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    Quote Originally Posted by Nikosony View Post
    I've been to a few events over the so called Summer of 2008 and I can't help but notice how few camcorders you now see at events.
    I agree and noted the same thing on my last holiday. In fact I didn't see any one else film during the four days of tourist sight seing on the isle of wight. Not even a japanese tourist or elderly enthusiast. But it's always been that way. So many people take a video camera once on holiday and never again. After the hassle of editing and the poor results, they give up!

    My girlfriend's mate saw a recent video of mine and immediately said, "I want to do that, can he show me how?". It's the "instant", I want it now, mentality that means people assume that filming something means they'll have something watchable. And after watching the video back, they realise it's all a bit too much like hard work.

    And yet go to a gig and virtually everyone will have their mobile phone aimed at the stage. No matter how poor it looks, the still insist on posting it to youtube for the world to witness.

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    " And yet go to a gig and virtually everyone will have their mobile phone aimed at the stage. No matter how poor it looks, the still insist on posting it to youtube for the world to witness. "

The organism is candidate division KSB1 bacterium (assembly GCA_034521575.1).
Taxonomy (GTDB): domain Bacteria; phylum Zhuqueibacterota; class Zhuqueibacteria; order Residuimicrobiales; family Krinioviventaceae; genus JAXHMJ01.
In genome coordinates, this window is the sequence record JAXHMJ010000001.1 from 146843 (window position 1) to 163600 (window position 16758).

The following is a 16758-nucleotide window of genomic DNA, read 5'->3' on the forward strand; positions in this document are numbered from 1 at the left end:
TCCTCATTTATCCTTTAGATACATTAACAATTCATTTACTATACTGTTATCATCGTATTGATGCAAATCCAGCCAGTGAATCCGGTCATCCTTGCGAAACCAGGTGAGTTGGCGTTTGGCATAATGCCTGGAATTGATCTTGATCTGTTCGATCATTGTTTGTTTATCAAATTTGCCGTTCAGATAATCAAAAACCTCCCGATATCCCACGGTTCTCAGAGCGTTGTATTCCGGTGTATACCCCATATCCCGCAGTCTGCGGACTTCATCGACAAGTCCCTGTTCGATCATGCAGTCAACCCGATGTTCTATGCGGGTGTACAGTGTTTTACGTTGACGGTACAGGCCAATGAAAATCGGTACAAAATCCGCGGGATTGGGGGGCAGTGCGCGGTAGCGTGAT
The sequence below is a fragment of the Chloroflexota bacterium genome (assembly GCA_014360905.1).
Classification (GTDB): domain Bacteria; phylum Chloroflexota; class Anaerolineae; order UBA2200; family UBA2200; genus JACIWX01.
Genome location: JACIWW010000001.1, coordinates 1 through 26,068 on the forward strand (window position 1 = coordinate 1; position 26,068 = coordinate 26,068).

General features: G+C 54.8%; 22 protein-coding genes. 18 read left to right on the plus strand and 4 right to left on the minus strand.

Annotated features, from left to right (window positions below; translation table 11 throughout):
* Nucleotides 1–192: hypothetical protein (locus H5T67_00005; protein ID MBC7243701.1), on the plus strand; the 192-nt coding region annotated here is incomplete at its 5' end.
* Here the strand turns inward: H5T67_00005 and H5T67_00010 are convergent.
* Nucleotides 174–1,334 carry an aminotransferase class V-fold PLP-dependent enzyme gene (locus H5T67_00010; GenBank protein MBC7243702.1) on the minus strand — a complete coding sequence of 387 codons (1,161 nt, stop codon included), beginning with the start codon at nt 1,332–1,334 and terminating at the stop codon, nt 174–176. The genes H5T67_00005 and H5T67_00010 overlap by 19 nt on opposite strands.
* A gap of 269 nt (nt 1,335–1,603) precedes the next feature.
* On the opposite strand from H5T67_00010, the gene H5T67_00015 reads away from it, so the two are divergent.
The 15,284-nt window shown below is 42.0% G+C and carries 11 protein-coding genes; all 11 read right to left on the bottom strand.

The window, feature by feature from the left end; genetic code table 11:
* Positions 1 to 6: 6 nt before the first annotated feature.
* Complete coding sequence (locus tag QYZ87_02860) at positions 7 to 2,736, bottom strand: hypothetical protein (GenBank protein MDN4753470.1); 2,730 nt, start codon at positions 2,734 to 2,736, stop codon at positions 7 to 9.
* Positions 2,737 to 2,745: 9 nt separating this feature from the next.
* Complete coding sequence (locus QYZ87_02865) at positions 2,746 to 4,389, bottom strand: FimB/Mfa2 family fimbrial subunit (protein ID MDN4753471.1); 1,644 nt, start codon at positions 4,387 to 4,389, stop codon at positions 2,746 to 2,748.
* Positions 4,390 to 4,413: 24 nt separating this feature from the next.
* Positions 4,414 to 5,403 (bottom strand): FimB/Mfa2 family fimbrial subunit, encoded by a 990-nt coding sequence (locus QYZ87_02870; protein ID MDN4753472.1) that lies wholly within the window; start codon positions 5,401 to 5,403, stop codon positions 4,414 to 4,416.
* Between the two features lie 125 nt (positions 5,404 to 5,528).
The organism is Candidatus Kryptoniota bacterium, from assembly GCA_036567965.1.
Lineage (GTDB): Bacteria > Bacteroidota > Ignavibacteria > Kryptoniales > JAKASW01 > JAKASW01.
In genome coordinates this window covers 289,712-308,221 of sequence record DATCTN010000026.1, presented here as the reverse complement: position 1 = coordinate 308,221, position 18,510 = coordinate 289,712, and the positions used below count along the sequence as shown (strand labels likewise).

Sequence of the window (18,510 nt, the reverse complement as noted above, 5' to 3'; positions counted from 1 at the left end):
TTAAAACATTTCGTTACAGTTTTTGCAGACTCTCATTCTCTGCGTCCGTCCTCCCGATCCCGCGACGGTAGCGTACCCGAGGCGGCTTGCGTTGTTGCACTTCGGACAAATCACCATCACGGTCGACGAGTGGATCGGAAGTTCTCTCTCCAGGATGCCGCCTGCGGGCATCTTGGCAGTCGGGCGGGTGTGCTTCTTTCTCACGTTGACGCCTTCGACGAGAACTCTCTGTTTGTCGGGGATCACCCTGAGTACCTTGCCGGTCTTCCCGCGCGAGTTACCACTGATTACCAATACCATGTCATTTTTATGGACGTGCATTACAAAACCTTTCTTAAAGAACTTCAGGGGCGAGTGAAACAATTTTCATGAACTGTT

lol - like my meat loaf vid on the tube - but mine was shot in proper DV

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    There seems to be nothing on the market now for people I'd call enthusiastic amateurs, people who, like myself either don't know yet how much they're going to get into their hobby, or don't have the resources to spend on so called "prosumer" kit.

    Assuming the new amateur hasn't been sold on the latest so called Hi Def gimmick and given up as editing is impossible and has purchased a £200 MiniDV cam - where to next?

    The natural jump in any hobby from £200 kit would be to something around £500-£700 (the improvements over beginners suff being some of the manual stuff being much more readily accessible - eg focus ring, zoom ring, white balance button, better connectivity - eg mic and headphone, better optics and better build quality.

    The ONLY jump available for the enthusiastic amateur as I see it is to an XM2 or VX2100 at around £1200 - and there doesn't appear to be any development of the format. The Canon

    I keep an eye out for Panasonic NV-GS400s on eBay, but I'd prefer to buy something with a warranty.

    What do I and others like me buy??????